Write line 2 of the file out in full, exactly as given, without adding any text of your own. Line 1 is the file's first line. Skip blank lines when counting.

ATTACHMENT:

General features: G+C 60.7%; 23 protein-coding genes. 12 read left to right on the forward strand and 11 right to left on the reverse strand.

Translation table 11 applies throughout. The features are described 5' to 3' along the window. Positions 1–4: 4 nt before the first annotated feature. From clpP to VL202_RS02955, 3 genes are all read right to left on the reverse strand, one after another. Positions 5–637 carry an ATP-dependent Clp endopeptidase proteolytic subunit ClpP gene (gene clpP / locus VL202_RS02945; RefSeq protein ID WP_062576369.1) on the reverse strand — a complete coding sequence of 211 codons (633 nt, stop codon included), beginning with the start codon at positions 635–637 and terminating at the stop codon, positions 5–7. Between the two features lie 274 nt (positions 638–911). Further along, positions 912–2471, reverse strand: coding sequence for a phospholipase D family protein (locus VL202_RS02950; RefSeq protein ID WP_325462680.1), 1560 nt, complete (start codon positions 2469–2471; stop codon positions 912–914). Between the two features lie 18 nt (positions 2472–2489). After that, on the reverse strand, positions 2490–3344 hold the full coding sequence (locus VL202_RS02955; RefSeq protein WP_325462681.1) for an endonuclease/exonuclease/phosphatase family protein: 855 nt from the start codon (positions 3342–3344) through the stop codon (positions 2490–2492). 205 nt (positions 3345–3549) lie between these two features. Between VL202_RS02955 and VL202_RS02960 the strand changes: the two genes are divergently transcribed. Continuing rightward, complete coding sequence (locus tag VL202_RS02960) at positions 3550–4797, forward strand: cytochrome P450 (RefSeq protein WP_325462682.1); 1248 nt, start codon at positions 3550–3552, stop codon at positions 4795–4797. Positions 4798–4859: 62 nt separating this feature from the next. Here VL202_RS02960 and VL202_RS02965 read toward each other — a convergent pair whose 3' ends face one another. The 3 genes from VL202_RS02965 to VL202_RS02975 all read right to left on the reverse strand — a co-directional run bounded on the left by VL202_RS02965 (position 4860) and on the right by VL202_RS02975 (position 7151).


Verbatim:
Translation table 11 applies throughout. The features are described 5' to 3' along the window. Positions 1–4: 4 nt before the first annotated feature. From clpP to VL202_RS02955, 3 genes are all read right to left on the reverse strand, one after another. Positions 5–637 carry an ATP-dependent Clp endopeptidase proteolytic subunit ClpP gene (gene clpP / locus VL202_RS02945; RefSeq protein ID WP_062576369.1) on the reverse strand — a complete coding sequence of 211 codons (633 nt, stop codon included), beginning with the start codon at positions 635–637 and terminating at the stop codon, positions 5–7. Between the two features lie 274 nt (positions 638–911). Further along, positions 912–2471, reverse strand: coding sequence for a phospholipase D family protein (locus VL202_RS02950; RefSeq protein ID WP_325462680.1), 1560 nt, complete (start codon positions 2469–2471; stop codon positions 912–914). Between the two features lie 18 nt (positions 2472–2489). After that, on the reverse strand, positions 2490–3344 hold the full coding sequence (locus VL202_RS02955; RefSeq protein WP_325462681.1) for an endonuclease/exonuclease/phosphatase family protein: 855 nt from the start codon (positions 3342–3344) through the stop codon (positions 2490–2492). 205 nt (positions 3345–3549) lie between these two features. Between VL202_RS02955 and VL202_RS02960 the strand changes: the two genes are divergently transcribed. Continuing rightward, complete coding sequence (locus tag VL202_RS02960) at positions 3550–4797, forward strand: cytochrome P450 (RefSeq protein WP_325462682.1); 1248 nt, start codon at positions 3550–3552, stop codon at positions 4795–4797. Positions 4798–4859: 62 nt separating this feature from the next. Here VL202_RS02960 and VL202_RS02965 read toward each other — a convergent pair whose 3' ends face one another. The 3 genes from VL202_RS02965 to VL202_RS02975 all read right to left on the reverse strand — a co-directional run bounded on the left by VL202_RS02965 (position 4860) and on the right by VL202_RS02975 (position 7151).